Opportunity knocking may have put John Cahill in the right place at the right
time, but his professional advancements and successes have been the result of
a strong work ethic, an in-depth knowledge of building infrastructure, and the
ability to communicate well with colleagues, consultants, and suppliers. With
approximately 10 years of experience working in heating, refrigeration, and
air-conditioning, Cahill brought his expertise to the Federal Reserve in 1974,
starting as a lead engineer in the operation of the physical plant; moving to
assistant plant manager in 1985; and advancing to plant manager in 1992.
While the Board of Governors of the Federal Reserve System guides the nation's
monetary policy, Cahill, with assistance from his adept staff, guides all facets
of the Board's physical plant and facilities. That includes the Mechanical section
craft shops (electrical, carpentry, elevator, audio/visual, controls, painting,
maintenance, refrigeration, watch engineer, and the building service office
staff). "I'm responsible for planning, coordinating, and directing the
performance of the personnel in the Mechanical section, and work in conjunction
with the division management to develop goals and objectives, both immediate
and long range. Gathering and submitting budget requirements for the section
includes projecting utility costs, facility enhancements, equipment replacement,
and system renovation," he explains. "Additionally, I coordinate the
work with outside contractors and supervisors from other organizations and divisions
and am responsible for the submission of specifications and statements of work
for major contractual job requirements."
This is no small task - and it's a continual learning process.
"When I first started out in the trade as a building maintenance person,
you had to know your equipment and you worked with your tools," recalls
Cahill. "Operations and equipment have become more technically advanced.
I have had to learn different systems and operations pertaining to the way buildings
are designed and operated. Every day, something comes along to make our jobs
easier - but we still need the technicians to perform manual tasks."
In offering advice to his peers, Cahill suggests, "Do the best job you
can, complete the job within the allotted timeframe; be courteous, punctual.
And, barring all unforeseen complications, complete all projects within budget."
A true people person, Cahill enjoys working with his staff and within a "first-class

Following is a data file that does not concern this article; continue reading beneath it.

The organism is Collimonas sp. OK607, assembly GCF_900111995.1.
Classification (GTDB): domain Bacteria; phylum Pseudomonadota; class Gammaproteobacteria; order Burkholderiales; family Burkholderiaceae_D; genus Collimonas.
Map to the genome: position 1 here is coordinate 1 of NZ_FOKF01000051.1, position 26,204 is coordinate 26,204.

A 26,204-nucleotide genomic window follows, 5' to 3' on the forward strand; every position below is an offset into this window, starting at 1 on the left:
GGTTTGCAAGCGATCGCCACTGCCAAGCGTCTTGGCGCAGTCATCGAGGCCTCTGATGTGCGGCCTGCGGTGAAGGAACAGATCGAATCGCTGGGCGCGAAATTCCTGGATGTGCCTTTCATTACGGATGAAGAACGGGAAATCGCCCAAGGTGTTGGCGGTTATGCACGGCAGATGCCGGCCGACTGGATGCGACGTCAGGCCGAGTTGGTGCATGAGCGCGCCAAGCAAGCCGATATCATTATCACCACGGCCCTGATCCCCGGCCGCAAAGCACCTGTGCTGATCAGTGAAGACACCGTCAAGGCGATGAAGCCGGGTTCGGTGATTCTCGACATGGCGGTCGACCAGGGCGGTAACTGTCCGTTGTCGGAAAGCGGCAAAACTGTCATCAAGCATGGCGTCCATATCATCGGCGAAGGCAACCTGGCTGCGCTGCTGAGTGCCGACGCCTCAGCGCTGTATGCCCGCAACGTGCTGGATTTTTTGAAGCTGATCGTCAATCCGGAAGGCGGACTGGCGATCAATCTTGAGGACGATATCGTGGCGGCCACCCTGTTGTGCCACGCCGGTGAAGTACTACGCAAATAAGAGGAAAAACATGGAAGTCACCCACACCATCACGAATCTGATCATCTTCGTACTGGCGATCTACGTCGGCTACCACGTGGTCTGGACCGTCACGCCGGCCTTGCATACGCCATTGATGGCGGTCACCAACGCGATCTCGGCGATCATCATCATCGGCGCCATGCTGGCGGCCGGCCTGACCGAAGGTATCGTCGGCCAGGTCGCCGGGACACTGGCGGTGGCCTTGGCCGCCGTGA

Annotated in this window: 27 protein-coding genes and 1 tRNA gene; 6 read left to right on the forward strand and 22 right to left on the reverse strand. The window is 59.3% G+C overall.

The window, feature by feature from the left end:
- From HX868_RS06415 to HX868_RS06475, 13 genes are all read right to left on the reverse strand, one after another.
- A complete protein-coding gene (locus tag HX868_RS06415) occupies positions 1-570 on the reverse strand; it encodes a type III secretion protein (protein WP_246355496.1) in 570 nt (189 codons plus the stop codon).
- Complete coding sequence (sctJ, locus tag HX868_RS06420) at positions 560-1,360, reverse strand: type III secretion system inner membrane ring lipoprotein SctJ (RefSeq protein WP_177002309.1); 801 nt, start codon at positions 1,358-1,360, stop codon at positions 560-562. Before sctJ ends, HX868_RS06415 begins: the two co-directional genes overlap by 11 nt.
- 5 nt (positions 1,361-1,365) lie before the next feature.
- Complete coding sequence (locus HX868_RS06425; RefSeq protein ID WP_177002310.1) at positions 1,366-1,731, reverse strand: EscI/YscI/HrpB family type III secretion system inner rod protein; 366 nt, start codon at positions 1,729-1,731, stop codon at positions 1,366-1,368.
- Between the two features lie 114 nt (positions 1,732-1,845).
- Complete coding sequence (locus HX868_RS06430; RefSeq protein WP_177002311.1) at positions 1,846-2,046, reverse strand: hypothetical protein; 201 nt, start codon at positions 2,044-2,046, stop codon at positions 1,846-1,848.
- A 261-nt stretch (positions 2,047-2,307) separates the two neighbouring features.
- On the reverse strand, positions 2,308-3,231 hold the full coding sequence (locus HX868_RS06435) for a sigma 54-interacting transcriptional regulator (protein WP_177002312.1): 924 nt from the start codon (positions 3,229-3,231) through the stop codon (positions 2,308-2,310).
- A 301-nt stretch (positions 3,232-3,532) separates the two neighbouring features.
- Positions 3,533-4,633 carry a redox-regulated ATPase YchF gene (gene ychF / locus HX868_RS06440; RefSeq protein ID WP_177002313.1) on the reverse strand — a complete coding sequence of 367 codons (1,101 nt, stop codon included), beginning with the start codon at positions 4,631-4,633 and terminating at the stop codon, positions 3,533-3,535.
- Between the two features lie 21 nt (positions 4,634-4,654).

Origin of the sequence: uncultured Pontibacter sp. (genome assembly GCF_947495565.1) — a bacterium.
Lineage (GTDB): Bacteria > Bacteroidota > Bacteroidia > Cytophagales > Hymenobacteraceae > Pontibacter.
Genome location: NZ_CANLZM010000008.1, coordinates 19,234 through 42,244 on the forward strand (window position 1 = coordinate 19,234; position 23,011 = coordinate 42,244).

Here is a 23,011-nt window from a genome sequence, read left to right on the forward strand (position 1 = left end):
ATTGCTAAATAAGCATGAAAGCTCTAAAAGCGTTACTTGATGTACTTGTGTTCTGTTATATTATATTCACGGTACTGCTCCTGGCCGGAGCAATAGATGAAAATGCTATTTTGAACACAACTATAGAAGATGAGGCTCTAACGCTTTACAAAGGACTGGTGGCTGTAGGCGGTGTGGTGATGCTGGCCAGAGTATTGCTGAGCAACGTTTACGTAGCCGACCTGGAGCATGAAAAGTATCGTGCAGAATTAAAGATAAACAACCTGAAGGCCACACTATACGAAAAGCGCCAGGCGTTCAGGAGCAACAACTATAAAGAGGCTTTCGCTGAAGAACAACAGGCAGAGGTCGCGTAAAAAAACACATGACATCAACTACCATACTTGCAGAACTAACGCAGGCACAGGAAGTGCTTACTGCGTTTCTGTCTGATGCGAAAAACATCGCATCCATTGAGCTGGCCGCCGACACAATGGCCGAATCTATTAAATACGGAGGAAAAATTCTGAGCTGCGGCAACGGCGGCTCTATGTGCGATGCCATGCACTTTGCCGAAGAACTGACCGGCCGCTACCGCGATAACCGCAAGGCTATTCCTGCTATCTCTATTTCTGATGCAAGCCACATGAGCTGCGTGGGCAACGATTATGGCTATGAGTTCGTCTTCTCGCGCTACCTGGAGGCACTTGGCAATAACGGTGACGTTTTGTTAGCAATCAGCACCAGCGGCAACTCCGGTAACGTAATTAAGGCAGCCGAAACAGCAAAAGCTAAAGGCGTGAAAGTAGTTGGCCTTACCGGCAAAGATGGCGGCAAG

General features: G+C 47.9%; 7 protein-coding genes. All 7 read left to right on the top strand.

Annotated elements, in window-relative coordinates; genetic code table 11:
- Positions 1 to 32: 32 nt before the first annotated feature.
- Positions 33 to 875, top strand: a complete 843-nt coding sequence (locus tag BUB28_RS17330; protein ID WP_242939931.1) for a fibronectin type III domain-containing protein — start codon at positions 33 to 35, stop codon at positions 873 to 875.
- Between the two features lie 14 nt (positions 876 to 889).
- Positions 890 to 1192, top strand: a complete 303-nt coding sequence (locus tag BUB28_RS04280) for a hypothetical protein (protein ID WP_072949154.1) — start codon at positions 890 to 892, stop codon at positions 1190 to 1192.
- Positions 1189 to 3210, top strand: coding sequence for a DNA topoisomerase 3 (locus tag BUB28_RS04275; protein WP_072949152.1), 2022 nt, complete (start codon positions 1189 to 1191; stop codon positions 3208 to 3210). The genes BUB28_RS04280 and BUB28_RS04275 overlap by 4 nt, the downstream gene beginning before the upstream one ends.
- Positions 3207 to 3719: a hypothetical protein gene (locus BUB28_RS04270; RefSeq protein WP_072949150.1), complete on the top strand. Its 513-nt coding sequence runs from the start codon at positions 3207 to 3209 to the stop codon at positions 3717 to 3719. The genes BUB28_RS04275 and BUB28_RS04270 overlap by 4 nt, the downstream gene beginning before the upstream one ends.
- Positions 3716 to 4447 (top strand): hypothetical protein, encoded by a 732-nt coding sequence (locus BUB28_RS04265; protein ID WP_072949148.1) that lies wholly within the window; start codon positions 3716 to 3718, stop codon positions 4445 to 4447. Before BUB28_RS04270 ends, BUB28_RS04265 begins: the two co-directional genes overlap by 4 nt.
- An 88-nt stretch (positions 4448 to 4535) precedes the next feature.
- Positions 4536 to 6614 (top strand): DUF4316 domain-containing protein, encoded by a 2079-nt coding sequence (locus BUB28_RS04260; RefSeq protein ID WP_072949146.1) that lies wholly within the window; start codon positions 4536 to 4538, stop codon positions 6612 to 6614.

organization like the Federal Reserve, which is one of the most employee-oriented
places I've every seen." The downside includes rush projects, last-minute
changes, and problematic situations that, even with a strong plan, seem to take
forever. Cahill's credo, however, remains constant. "I try to do my job,
and I do the best I can," he notes.
Obviously, this belief works. Just last year, Cahill was one of a select few
receiving special honors as an outstanding employee of the Federal Reserve -
an even more significant accolade when one considers the organization prides
itself on hiring the best.
Up Close and Personal
John, what resources do you value most?
Employees who are always willing to assist where needed to accomplish an objective.
Employees who work hard and can still have fun and a sense of humor. Employees
who are dedicated to doing the best they can always.
After-hours, what are some of your personal preferences?
I enjoy working around the house doing carpenter work and gardening. [For hobbies,]
I always look forward to hunting and fishing. [My hidden talent?] Tinkering
with things that are broken.
Do you have favorites in books and movies?
Favorite books [focus on] Civil War and World War II; [for movies,] action films.
What do you consider your most important tool?
At work, it has to be the computer. At home, the lawnmower and my chipper/mulcher.
If you weren't in this profession, what alternative occupation would you
What is your least favorite buzzword?
Impact and transparent.
What is your personal motto?
When asked to do something, do it the best you can and move on to the next job.
Who are two people you'd like to meet?
The Commandant of the U.S. Marine Corps, Gen. J. L. Jones, and Ms. Madeleine
The Marine Corps is one of the smaller services - about 170,000, compared to
350,000 to 475,000 each in the Army, Navy, and Air Force. They are a tough and
disciplined group. I think [the Commandant] has to be a proven leader of men,
dedicated to his profession, very observant, and selected for the post because
of his past performance. I like that.
Ms. Madeleine Albright impressed me when she was the Secretary of State. I
liked some of the things she did and some of the decisions she made, and how
she worked with the President. Most of the dignitaries she had to work with
were of the other gender. I believe she did what I thought was an excellent
job in a difficult situation.
Linda K. Monroe (email@example.com)
is editorial director at Buildings magazine.